- Issue a writ of mandamus against the Governor, the Secretary of the Commonwealth, the Board of Elections and the Department of Elections commanding them to require the Commonwealth’s registrars not to register felons based on the April 22 order and to cancel all invalid registrations made since April 22.
- Issue a writ of prohibition against the Governor, the Secretary of the Commonwealth, the Board of Elections and the Department of Elections prohibiting them from permitting the registration of any felon based on the April 22 order.
The petitioners argue the Governor’s executive order is unconstitutional because:
- The Text of the Constitution Permits the Governor To Restore Voting Rights Only on an Individualized Basis
Pages 16 – 20
Key Excerpt: “The Governor is authorized to restore the voting rights of any convicted felon through an individualized grant of clemency, but he may not issue a blanket restoration of voting rights and thus effectively suspend the Commonwealth’s general prohibition on felon voting.” (p. 17)
Supporting Case Law: “[C]onstitutional history demonstrates a cautious and incremental approach to any expansions of the executive power…” Gallagher v. Commonwealth, 284 Va. 444, 451 (2012)
- The Governor’s Unprecedented Order Contradicts 240 Years of Executive Branch Practice
Pages 20 – 22
Key Excerpt: “From Patrick Henry and Thomas Jefferson to Tim Kaine and Bob McDonnell, every Governor of Virginia has understood the clemency power to authorize the Governor to grant clemency on an individualized basis only. Governor McAuliffe has admitted that ‘no Virginia governor has exercised the clemency power on a categorical basis…’ COMMONWEALTH OF VIRGINIA OFFICE OF THE GOVERNOR, SUMMARY OF THE GOVERNOR’S RESTORATION OF RIGHTS ORDER DATED APRIL 22, 2016 at 2 (Apr. 22, 2016), https://goo.gl/myLmtF. This fact alone suffices to condemn his order, for often ‘the most telling indication of the severe constitutional problem with’ governmental action ‘is the lack of historical precedent for’ it. Free Enter. Fund v. PCAOB, 561 U.S. 477, 505 (2010)” (p. 20)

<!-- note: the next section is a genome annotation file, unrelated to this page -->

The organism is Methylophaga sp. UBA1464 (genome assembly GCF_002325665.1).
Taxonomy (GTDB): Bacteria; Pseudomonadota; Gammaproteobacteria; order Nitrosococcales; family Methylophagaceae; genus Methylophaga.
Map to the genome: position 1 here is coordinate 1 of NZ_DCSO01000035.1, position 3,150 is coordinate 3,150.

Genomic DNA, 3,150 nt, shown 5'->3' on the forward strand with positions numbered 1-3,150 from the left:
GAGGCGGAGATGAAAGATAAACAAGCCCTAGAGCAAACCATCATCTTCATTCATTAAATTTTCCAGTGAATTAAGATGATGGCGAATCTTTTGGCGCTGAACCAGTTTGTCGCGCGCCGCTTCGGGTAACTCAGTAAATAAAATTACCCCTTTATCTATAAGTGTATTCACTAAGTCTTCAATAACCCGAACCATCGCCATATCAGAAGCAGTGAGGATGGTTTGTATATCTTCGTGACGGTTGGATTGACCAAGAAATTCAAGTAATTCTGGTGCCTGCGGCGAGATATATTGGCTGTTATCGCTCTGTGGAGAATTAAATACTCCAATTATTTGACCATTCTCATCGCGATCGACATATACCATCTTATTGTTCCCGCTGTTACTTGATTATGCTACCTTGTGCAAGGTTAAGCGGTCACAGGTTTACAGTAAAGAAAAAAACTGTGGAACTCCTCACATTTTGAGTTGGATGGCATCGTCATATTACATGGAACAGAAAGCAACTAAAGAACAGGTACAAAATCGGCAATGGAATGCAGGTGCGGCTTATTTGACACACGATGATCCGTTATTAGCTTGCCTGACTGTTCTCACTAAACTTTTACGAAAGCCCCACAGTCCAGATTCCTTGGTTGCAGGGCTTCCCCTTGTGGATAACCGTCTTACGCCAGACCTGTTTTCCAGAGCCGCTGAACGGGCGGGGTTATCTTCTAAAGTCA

Supporting Case Law: “The Commonwealth itself recently argued the clemency power must be construed in light of past governors’ consistent “practice.” Blount v. Clarke, 782 S.E.2d 152, 155 (2016).” (pp. 21)
“[W]hen a gubernatorial power ‘has received only [a single] construction at the hands of successive governors, who, during many successive terms of office, and many years, have [failed to take certain actions], we are sustained by the contemporaneous construction which this charter has thus received.’” Lewis v. Whittle, 77 Va. 415, 422 (1883).” (pp. 21)
III. The Governor’s Executive Order Violates the Separation of Powers
Pages 22 – 29